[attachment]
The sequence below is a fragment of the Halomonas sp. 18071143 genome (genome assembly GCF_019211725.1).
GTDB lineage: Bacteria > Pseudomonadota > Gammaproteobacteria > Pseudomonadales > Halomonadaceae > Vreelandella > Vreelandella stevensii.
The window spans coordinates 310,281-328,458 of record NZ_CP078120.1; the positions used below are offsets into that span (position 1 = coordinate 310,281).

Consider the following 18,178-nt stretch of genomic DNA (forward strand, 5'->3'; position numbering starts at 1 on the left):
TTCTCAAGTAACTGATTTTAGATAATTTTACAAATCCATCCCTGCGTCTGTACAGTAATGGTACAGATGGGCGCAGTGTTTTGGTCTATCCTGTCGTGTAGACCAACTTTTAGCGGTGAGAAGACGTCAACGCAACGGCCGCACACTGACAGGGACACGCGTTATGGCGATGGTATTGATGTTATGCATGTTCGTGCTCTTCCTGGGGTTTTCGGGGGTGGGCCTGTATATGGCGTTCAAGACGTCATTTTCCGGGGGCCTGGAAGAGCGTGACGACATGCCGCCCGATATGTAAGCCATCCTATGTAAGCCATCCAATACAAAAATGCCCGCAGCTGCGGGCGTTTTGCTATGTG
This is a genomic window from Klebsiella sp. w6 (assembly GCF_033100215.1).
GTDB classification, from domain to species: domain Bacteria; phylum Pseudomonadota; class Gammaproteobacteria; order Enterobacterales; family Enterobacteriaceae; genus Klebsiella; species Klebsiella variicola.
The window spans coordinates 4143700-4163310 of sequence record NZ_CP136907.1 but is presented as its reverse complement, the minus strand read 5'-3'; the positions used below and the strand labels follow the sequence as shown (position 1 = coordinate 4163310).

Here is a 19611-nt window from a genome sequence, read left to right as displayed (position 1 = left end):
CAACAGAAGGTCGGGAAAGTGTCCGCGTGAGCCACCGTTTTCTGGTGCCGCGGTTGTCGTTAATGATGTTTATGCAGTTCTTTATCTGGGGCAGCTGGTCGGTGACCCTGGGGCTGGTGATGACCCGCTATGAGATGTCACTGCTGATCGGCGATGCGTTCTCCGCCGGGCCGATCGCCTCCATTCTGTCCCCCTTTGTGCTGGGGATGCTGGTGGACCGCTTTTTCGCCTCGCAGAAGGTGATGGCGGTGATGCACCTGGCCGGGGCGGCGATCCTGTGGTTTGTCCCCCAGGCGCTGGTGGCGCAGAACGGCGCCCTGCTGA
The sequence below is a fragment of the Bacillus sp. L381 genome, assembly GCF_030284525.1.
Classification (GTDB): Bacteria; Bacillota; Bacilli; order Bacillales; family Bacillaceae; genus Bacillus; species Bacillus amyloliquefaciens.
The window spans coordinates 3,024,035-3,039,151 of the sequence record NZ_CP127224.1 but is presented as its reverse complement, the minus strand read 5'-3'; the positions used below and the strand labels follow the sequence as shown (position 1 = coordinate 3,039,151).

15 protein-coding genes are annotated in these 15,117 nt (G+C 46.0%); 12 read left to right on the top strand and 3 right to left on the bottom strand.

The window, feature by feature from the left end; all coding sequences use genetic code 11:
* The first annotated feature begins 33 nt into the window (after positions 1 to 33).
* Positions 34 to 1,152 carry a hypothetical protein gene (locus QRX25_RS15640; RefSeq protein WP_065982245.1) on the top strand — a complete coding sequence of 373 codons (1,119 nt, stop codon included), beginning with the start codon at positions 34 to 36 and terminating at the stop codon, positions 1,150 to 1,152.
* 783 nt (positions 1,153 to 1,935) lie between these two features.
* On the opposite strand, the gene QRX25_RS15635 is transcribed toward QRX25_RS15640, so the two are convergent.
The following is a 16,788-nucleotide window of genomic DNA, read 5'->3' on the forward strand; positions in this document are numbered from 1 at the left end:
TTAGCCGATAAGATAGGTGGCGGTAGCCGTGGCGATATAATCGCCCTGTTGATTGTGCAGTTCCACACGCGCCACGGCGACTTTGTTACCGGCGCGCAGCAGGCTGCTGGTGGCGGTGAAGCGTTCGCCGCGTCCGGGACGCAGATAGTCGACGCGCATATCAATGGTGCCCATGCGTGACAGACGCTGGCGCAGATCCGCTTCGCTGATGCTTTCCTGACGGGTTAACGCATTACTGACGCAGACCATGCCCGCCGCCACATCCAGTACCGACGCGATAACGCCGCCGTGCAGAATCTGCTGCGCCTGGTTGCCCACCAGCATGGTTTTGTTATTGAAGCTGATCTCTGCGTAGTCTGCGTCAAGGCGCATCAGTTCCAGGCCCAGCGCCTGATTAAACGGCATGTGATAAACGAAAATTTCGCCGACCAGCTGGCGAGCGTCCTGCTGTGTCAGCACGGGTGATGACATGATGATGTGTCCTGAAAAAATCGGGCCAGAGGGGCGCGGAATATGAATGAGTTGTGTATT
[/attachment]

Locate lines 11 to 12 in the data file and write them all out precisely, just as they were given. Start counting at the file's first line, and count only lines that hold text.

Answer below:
The sequence below is a fragment of the Bacillus sp. L381 genome, assembly GCF_030284525.1.
Classification (GTDB): Bacteria; Bacillota; Bacilli; order Bacillales; family Bacillaceae; genus Bacillus; species Bacillus amyloliquefaciens.